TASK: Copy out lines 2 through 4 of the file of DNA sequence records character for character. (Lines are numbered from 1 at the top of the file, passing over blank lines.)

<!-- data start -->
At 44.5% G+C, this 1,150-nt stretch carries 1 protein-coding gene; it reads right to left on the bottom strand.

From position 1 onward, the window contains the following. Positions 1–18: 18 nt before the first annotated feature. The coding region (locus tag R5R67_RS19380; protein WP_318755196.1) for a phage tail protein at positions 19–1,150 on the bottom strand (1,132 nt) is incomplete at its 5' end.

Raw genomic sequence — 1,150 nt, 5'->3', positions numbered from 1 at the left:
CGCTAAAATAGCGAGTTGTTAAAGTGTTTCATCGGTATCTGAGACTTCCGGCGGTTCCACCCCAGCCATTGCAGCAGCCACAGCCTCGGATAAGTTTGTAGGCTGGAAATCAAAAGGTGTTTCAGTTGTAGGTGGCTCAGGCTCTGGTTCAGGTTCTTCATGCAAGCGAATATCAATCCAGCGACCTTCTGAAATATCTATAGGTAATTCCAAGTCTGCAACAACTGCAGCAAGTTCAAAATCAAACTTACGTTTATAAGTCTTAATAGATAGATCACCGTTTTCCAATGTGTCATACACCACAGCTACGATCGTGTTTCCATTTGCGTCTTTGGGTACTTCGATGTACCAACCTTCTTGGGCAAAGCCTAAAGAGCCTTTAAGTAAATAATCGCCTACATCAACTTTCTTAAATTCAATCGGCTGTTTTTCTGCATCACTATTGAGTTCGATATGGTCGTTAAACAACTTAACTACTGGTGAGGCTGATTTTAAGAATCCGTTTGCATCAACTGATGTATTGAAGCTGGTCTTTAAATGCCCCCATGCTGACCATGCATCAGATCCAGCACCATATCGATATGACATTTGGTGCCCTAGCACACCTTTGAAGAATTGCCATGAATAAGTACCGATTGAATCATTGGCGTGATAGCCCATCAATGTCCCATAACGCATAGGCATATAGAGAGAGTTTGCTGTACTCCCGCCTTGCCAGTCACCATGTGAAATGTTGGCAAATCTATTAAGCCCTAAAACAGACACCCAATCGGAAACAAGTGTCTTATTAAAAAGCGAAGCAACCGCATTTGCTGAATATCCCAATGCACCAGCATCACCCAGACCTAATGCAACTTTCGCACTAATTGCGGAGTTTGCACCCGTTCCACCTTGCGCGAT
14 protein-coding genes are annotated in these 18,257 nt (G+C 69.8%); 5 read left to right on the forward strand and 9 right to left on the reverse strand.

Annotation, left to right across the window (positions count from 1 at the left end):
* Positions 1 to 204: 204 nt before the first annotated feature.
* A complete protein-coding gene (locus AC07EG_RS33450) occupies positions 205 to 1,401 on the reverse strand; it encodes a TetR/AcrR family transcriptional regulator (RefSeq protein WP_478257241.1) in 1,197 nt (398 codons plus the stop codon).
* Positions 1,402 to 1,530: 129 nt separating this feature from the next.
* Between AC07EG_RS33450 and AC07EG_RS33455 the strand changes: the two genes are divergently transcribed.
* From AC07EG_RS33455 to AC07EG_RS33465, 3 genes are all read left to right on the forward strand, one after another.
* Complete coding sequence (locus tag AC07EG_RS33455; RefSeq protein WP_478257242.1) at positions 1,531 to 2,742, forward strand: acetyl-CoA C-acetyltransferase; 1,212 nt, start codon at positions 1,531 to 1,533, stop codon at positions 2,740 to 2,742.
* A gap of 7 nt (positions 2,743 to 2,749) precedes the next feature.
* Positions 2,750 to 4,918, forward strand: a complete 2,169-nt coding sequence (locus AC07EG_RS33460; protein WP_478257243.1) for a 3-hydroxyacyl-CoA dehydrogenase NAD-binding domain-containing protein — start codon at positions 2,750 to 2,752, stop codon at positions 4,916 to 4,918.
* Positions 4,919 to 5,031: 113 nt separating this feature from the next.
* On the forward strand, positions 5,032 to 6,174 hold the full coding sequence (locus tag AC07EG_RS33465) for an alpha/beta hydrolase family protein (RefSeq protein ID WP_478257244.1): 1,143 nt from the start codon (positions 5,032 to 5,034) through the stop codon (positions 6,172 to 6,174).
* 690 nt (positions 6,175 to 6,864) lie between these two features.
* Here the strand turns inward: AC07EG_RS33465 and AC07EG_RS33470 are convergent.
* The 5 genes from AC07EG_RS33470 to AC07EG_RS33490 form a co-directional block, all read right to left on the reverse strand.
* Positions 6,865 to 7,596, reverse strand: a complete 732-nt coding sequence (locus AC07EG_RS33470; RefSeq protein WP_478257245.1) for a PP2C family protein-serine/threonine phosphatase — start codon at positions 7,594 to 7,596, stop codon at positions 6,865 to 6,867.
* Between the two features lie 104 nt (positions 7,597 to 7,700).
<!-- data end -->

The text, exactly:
From position 1 onward, the window contains the following. Positions 1–18: 18 nt before the first annotated feature. The coding region (locus tag R5R67_RS19380; protein WP_318755196.1) for a phage tail protein at positions 19–1,150 on the bottom strand (1,132 nt) is incomplete at its 5' end.

Raw genomic sequence — 1,150 nt, 5'->3', positions numbered from 1 at the left:
CGCTAAAATAGCGAGTTGTTAAAGTGTTTCATCGGTATCTGAGACTTCCGGCGGTTCCACCCCAGCCATTGCAGCAGCCACAGCCTCGGATAAGTTTGTAGGCTGGAAATCAAAAGGTGTTTCAGTTGTAGGTGGCTCAGGCTCTGGTTCAGGTTCTTCATGCAAGCGAATATCAATCCAGCGACCTTCTGAAATATCTATAGGTAATTCCAAGTCTGCAACAACTGCAGCAAGTTCAAAATCAAACTTACGTTTATAAGTCTTAATAGATAGATCACCGTTTTCCAATGTGTCATACACCACAGCTACGATCGTGTTTCCATTTGCGTCTTTGGGTACTTCGATGTACCAACCTTCTTGGGCAAAGCCTAAAGAGCCTTTAAGTAAATAATCGCCTACATCAACTTTCTTAAATTCAATCGGCTGTTTTTCTGCATCACTATTGAGTTCGATATGGTCGTTAAACAACTTAACTACTGGTGAGGCTGATTTTAAGAATCCGTTTGCATCAACTGATGTATTGAAGCTGGTCTTTAAATGCCCCCATGCTGACCATGCATCAGATCCAGCACCATATCGATATGACATTTGGTGCCCTAGCACACCTTTGAAGAATTGCCATGAATAAGTACCGATTGAATCATTGGCGTGATAGCCCATCAATGTCCCATAACGCATAGGCATATAGAGAGAGTTTGCTGTACTCCCGCCTTGCCAGTCACCATGTGAAATGTTGGCAAATCTATTAAGCCCTAAAACAGACACCCAATCGGAAACAAGTGTCTTATTAAAAAGCGAAGCAACCGCATTTGCTGAATATCCCAATGCACCAGCATCACCCAGACCTAATGCAACTTTCGCACTAATTGCGGAGTTTGCACCCGTTCCACCTTGCGCGAT